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I’ve been told all my life that everything sounds sexier in
French, from ordering wine from the Bordeaux region at
the dinner table to whispering “c’est la vie” after missing a
connecting flight. Almost everything I might add.
There are some words that, no matter the pronunciation, still
appear quite sterile to us. The 2003 movie “Le Divorce,” based
on the 1997 best-selling novel by Diane Johnson, introduces us
to two American sisters who experience firsthand the intimate
intrigue of the city of light (Paris), the irresistible clash of
American and French culture, and the endless complications of
human passions, marriages and affairs.
This half-drama, half-comedy is only a distant cousin to the
countless agency reviews we’ve seen in recent months,
leading to incumbent agencies losing all or the lion’s share of
the business they served for many years. Many of these client/
agency relationships were decade-long partnerships (Land
Rover and Young & Rubicam, United States Navy and Lowe
Campbell Ewald, General Mills and Zenith, Mercedes-Benz
and PhD, KFC and Interpublic’s FCB, JC Penney and OMD, etc.)
that went into review or simply ended abruptly. In the last six
months, we accounted for over 150 roster agency changes in
the United States alone, across all categories of services (but
mainly creative, media and digital) and among the largest,
most respected brand companies.
Don’t get this wrong. Losing and winning accounts is not a
foreign concept to Madison Avenue, which built an industry
on sometimes fragile client grounds. Over the years, the
best agencies, networks and holding companies have built
robust practices that allow them to keep the most desirable
relationships close to the chest while pursuing new ones to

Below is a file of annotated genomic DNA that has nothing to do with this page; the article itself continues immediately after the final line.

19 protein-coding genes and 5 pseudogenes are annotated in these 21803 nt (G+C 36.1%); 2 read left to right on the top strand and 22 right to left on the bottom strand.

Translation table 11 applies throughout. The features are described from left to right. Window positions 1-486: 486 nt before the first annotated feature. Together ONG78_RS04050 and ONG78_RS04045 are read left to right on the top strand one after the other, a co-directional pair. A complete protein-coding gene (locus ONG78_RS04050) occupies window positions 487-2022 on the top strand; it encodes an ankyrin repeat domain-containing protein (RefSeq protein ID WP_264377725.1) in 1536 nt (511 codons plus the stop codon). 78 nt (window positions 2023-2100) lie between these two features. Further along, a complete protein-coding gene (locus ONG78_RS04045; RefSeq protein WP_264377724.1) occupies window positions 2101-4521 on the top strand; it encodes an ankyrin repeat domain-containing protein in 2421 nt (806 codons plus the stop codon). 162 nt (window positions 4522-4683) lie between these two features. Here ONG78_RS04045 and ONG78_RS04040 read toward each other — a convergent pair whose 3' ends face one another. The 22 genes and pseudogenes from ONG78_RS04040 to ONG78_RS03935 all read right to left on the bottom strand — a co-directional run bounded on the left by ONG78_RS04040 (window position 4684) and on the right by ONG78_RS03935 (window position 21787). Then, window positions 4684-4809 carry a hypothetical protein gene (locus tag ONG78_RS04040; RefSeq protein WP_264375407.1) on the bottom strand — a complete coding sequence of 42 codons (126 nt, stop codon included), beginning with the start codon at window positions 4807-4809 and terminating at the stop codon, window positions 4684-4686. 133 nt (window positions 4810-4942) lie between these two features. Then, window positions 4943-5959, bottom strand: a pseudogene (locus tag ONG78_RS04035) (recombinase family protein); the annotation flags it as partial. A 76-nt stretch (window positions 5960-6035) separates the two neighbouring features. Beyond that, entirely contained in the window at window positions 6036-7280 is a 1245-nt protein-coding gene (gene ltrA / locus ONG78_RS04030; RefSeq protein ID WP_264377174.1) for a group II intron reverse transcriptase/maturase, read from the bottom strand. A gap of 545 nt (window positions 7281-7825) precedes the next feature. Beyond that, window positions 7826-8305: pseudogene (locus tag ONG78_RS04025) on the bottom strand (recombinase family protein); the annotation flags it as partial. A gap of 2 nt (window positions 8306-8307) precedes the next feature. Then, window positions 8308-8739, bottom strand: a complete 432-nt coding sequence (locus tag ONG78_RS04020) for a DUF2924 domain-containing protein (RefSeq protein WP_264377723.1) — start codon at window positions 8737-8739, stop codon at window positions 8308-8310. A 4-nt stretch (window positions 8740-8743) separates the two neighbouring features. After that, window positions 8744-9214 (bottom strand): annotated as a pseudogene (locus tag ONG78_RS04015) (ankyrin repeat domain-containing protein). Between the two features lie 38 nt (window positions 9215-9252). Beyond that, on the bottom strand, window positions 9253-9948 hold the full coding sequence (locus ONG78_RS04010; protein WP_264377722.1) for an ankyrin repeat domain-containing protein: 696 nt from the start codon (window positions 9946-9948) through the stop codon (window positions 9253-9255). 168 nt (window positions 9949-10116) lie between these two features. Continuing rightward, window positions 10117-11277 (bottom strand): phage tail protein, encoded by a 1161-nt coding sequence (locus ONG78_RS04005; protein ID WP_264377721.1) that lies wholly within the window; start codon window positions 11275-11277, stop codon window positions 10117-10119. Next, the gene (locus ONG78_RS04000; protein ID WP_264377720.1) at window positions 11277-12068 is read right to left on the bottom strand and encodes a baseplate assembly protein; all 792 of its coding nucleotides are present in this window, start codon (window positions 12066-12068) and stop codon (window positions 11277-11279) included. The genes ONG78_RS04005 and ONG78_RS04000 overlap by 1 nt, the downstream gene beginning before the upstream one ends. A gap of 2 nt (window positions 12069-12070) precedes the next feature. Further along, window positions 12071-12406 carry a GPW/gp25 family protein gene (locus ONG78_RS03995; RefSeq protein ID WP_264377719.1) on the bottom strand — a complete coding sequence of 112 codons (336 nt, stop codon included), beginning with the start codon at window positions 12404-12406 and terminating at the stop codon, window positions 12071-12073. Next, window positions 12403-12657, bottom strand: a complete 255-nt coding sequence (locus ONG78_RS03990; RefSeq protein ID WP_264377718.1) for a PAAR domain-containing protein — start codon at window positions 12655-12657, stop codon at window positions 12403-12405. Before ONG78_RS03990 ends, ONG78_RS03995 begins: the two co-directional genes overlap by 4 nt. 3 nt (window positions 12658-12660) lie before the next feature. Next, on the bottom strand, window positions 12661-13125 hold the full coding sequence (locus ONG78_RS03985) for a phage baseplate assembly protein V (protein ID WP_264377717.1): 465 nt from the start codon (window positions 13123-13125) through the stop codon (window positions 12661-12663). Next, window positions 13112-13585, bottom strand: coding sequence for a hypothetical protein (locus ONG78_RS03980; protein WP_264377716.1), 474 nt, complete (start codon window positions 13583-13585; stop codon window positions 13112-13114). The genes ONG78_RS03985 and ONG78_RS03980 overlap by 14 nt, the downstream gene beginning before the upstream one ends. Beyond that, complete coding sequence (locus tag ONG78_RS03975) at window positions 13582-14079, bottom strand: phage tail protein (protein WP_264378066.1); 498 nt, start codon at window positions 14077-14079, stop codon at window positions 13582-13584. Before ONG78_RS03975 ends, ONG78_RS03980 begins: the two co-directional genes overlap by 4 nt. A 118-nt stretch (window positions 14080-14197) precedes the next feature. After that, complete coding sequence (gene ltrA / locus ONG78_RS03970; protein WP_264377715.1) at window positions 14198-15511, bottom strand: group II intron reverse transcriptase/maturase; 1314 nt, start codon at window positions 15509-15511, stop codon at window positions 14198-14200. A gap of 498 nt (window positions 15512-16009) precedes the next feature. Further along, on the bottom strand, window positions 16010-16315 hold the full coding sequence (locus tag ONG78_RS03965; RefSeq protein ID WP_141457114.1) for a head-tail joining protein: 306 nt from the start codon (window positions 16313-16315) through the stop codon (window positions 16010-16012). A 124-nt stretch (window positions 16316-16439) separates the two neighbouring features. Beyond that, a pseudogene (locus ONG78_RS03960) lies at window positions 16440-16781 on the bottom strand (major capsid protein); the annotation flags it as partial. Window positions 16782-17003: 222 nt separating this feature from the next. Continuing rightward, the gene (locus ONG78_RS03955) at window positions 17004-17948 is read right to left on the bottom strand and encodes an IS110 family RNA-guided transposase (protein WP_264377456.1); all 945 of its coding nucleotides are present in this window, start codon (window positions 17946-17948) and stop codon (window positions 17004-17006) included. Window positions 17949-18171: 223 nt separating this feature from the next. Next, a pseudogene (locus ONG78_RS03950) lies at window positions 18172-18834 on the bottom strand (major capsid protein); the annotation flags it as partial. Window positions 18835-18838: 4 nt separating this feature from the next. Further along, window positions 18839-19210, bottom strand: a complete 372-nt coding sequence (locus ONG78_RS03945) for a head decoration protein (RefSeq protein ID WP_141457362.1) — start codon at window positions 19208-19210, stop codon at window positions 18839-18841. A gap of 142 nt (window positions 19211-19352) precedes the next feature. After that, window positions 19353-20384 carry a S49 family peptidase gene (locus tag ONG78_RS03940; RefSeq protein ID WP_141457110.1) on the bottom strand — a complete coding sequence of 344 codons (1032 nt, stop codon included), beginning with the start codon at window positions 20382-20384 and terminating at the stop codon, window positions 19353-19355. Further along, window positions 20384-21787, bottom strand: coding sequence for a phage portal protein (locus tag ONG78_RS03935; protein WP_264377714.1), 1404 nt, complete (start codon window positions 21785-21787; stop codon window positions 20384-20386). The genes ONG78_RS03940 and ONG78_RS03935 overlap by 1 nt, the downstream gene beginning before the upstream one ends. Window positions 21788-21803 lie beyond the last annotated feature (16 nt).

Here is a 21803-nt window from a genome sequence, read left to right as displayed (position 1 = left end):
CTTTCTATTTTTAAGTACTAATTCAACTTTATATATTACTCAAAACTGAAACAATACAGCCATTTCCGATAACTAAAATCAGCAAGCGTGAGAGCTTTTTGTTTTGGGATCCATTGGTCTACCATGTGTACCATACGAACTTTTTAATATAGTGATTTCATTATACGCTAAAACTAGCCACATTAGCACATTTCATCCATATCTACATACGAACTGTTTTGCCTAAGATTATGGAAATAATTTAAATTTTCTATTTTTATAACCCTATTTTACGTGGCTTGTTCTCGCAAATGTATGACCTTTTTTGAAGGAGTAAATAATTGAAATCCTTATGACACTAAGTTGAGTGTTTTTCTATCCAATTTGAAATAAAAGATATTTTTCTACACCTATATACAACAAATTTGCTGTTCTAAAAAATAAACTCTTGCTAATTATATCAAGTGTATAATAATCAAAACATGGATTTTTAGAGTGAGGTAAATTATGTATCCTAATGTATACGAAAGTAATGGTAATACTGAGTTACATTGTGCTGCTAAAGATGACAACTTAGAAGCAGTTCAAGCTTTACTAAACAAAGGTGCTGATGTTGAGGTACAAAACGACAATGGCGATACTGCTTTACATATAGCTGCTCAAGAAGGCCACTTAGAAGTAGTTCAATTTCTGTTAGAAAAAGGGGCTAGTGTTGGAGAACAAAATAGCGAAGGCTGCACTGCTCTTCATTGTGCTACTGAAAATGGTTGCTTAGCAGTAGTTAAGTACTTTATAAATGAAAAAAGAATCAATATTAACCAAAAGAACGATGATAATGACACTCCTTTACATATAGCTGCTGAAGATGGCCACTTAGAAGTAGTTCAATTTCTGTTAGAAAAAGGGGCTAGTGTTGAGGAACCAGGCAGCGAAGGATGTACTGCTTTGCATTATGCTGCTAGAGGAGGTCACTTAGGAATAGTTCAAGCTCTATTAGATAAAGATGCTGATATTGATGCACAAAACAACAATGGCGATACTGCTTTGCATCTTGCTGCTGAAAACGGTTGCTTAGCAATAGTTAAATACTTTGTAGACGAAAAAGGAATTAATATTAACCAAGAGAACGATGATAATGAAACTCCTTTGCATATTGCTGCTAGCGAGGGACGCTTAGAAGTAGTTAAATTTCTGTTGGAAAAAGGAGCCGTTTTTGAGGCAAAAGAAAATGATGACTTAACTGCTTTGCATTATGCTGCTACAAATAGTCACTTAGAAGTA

grow their business steadily and organically. Not unlike in the
unforgiving stock market, you need losing and winning stocks
for the entire ecosystem to balance itself out.
Should we expect to see relationships between large brands and their creative and media agency partners continue to decline? Should we accept this “fait accompli” as the new norm, with more frequent reviews, and therefore more divorces, than ever before? Should we expect fewer incumbent agencies invited to defend their account? What unforeseen consequences should such behavior create on our industry and its most valuable contributors?
“The person who is slowest in making a promise is most
faithful in its performance” – Jean-Jacques Rousseau,
French Philosopher, Writer and Composer (1712-1778).
Advertisers have learned, often times the painful way, that
changing relationships, even for a “coup de foudre” with
a new agency, can be hugely disruptive to the business.It is quite often slower and harder than was previously anticipated, and does not always yield the type of change that originally motivated the organization to take action. Like any relationship, there is something quite healthy in making sure that the agency’s performance is on par with evolving needs and growing expectations of the client organization. The most sophisticated brand advertisers are the ones that dedicate reasonable time and efforts in the vigilant management of their relationship while committing to reciprocal feedback that ensures continued alignment and mutual accountability. This is a prerequisite to any agency review decision.
When partners cease to provide each other constructive
feedback or fail to extract actionable insight from it, they
are likely to miss opportunities to come together to produce
outstanding work or collaborate in ways that foster creativity,
innovation and risk taking. Mediocre work leads to failed
expectations and short-term relationships, period. We
all have seen this movie before and we know how it ends.
Before committing tremendous resources to onboarding
a new agency, losing key individual talent, writing off your
existing agency and possibly years of institutional knowledge
they gained working on your account, conduct a thorough
evaluation of the relationship and what led to your current
shortcomings. It’s not inconceivable to assume that both
parties played an instrumental role, which is likely to resurface
later on in a new relationship, if those root cause issues are not
adequately and proactively addressed.
If a client is required to address a sustained capability gap
or is adding on new talent to take the company to the next
level, a divorce with an existing agency might be inevitable
and needed to meet its growth objectives. A year later, the
client can look back and say, as Edith Piaf captured best in her
popular song, “non, je ne regrette rien” (no, I regret nothing).
Now, that would legitimately sound sexy.